Byzantine writers call the Proto-Bulgarian fortresses αὐλαὶ - palaces and courtyards. From there in the Bulgarian scientific literature, the denomination “aul” was established. Archaeological excavations in northeastern Bulgaria can give a clear idea of these fortifications, as centers of administrative and military power of the Bulgarian rulers from the early Middle Ages. The auls are fortified palaces. The army was stationned in them and a small palace building was erected. In some of the larger ones, the temples of the supreme Bulgarian god were erected.
The purpose of the fortresses located in the interior of the Bulgarian state was to strengthen the defense of the capital Pliska and to be used as a shield. This broad fortification and the deployment of the permanent khan's army among showed its purpose in the fateful summer of 811. In his campaign against central Bulgaria, the Byzantine emperor Nikephoros Genikos encountered these Bulgarian fortresses, and although he captured and burned many of them, he could not destroy the striking force of the Bulgarian army. Due to the resistance of the garrisons of the villages, the Byzantine army moved relatively slowly in the Bulgarian lands. Thanks to this, Khan Krum managed to withdraw then regroup his main forces, before facing the Eastern Roman Empire and defeating them in the Varbitsa Pass.
One the most famous auls remains the one built by Khan Omurtag on the river Tisza in the first half of the IX century. Another similar one was Preslav. Before becoming the royal palace of the Bulgarian state in the time of Simeon, it was part of the defensive line of Pliska. The very capital of the first Bulgarian state in the early beginning was an aul, the original seat of the central Bulgarian army. Subsequently, after the permanent establishment of the ancient Bulgarians, it expanded, with a number of administrative buildings, markets, neighborhoods that appeared and gave it the appearance of a city.
One such early aul designed to guard the road between Pliska and Drastar was discovered and some of its sections were excavated and studied, near the village of Kladentsi, Tolbuhin district. No traces of a palace were found there in the true sense of the word. The first dwellings of its inhabitants were yurt-like buildings. It was only later that they began to make dugouts to replace them. This village is a quadrangle with sides of 160-200 m. It is fortified with a defensive mound and a moat. It was built on a site where there were numerous wells with abundant water in this once waterless area. This gave the fortification a special significance. Most important was its key location right in the middle of the road between the central “ongal”(fortified camp) of Pliska and the important Danubian fortress of Drastar (now Silistra). The army stationed there was tasked with defending the numerous open settlements in the river valleys facing the Danube between the forests and the steppe. Drastar itself was included in the country's defense system. This is evidenced by the Bulgarian apocryphal chronicle from the XI century, where it is written: "And this king Ispor (Khan Asparukh) created great cities: Drastar city on the Danube" .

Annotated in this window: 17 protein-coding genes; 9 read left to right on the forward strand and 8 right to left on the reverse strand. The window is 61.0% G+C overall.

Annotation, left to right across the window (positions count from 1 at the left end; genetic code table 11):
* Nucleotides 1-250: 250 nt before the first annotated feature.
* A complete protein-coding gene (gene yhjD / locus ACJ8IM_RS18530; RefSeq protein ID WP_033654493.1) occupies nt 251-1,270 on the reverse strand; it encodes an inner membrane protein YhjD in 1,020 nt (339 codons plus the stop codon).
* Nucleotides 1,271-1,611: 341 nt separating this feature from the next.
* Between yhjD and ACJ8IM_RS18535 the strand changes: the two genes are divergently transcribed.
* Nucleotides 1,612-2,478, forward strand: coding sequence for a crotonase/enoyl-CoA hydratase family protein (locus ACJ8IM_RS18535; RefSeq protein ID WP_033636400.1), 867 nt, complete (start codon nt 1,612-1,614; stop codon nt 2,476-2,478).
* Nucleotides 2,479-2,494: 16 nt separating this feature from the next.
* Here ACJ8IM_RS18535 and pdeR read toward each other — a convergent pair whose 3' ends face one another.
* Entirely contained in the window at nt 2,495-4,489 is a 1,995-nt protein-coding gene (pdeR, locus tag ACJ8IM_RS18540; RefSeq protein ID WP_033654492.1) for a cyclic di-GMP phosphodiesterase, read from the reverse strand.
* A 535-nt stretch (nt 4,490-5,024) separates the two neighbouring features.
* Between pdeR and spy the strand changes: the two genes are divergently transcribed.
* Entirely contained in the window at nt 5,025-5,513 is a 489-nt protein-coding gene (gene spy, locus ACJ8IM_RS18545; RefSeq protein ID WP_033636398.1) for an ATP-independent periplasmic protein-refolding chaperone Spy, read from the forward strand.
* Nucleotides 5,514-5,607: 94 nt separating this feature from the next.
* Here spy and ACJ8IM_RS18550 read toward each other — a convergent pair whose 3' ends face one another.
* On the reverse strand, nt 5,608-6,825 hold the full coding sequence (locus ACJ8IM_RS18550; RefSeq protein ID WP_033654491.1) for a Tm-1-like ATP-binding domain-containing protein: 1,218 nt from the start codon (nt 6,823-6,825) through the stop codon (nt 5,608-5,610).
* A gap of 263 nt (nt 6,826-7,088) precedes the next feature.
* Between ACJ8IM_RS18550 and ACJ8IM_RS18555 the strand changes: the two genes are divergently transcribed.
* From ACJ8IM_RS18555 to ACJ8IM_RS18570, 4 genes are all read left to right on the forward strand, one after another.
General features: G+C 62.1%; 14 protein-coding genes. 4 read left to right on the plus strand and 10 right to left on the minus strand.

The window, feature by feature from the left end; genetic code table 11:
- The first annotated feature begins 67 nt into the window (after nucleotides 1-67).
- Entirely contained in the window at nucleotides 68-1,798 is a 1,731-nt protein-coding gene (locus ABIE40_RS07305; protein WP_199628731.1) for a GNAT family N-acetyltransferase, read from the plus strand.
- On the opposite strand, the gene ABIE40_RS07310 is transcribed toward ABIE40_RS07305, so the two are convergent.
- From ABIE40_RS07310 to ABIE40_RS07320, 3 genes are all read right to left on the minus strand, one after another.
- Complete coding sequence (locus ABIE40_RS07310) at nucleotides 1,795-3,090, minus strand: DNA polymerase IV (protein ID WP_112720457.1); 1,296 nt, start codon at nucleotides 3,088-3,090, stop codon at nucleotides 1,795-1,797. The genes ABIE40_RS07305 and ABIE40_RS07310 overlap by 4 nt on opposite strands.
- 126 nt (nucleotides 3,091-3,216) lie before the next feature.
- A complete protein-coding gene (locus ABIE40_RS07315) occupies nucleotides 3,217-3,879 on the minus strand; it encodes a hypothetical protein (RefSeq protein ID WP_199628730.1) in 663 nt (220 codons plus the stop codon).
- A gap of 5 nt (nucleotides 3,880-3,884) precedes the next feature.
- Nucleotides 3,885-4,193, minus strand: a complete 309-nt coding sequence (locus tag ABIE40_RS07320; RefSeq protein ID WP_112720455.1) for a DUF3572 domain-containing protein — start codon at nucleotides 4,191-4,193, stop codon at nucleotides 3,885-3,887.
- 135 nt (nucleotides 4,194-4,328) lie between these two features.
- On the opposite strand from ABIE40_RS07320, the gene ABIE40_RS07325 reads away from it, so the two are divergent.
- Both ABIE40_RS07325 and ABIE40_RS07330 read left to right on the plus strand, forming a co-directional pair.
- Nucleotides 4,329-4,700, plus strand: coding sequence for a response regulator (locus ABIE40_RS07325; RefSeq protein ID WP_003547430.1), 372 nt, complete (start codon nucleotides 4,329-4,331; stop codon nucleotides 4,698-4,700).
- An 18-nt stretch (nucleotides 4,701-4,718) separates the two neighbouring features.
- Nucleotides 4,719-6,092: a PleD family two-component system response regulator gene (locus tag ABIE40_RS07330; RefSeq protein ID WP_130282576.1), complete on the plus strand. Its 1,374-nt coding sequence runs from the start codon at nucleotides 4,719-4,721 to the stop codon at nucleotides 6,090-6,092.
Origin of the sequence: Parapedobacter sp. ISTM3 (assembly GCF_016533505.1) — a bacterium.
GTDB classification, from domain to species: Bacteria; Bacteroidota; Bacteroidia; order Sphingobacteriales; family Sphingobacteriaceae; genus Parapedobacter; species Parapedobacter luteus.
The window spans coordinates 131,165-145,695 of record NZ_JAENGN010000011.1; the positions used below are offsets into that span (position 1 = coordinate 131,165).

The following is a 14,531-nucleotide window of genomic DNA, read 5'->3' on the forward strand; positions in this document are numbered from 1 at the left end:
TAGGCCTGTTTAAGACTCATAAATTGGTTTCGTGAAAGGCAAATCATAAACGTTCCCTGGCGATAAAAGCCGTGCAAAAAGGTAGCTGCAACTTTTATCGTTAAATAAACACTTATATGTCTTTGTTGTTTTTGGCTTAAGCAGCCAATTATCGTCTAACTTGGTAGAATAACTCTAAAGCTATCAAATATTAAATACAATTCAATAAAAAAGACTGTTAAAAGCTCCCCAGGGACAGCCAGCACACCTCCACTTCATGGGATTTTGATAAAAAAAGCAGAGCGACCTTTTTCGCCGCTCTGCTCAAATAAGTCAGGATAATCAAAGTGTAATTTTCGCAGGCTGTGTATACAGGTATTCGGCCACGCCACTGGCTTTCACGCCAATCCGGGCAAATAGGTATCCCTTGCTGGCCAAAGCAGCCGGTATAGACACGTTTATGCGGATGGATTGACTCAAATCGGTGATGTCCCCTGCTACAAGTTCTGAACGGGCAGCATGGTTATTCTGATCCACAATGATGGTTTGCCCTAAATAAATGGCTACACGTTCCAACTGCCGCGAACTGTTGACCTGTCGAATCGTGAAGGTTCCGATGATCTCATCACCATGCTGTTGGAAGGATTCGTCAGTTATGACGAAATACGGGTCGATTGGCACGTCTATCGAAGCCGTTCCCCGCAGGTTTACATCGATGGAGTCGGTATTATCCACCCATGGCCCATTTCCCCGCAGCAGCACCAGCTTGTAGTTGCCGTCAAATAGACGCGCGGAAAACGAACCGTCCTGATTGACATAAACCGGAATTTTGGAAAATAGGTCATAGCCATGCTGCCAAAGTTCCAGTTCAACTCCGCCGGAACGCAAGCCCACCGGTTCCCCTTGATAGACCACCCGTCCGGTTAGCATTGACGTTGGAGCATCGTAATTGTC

The parts of the fortress walls of Drastar discovered during the archeological excavations show that the Bulgarians of Khan Asparukh have rebuilt the parts of the old fortress wall still preserved and have completed them. The new buildings had a very impressive and monumental character, which is why in the memory of generations until the XI century it is preserved that Khan Asparukh created the city of Drastar.
The auls of the Bulgarian rulers were an expression of strength and authority, both for their own people and for foreigners. Apart from defending the country from enemies during wars and trials, they carried with them all the achievements of Bulgarian culture and spirit. The houses and buildings in the villages were decorated with wood carvings, ornaments and symbols closely related to the life and spiritual culture of the ancient Bulgarians. Through them, the population living in the vast territory ruled by the Bulgarian rulers gained the awareness that they were part of a whole. Thanks to them and the spiritual centres or various administrative units they hosted, the triumphal victory columns that the Bulgarian statesmen erected in them, the process of consolidation and transformation into a whole of the ancient Bulgarians and the local population went smoothly. In this way, the auls helped to form the national self-consciousness of the Bulgarian people.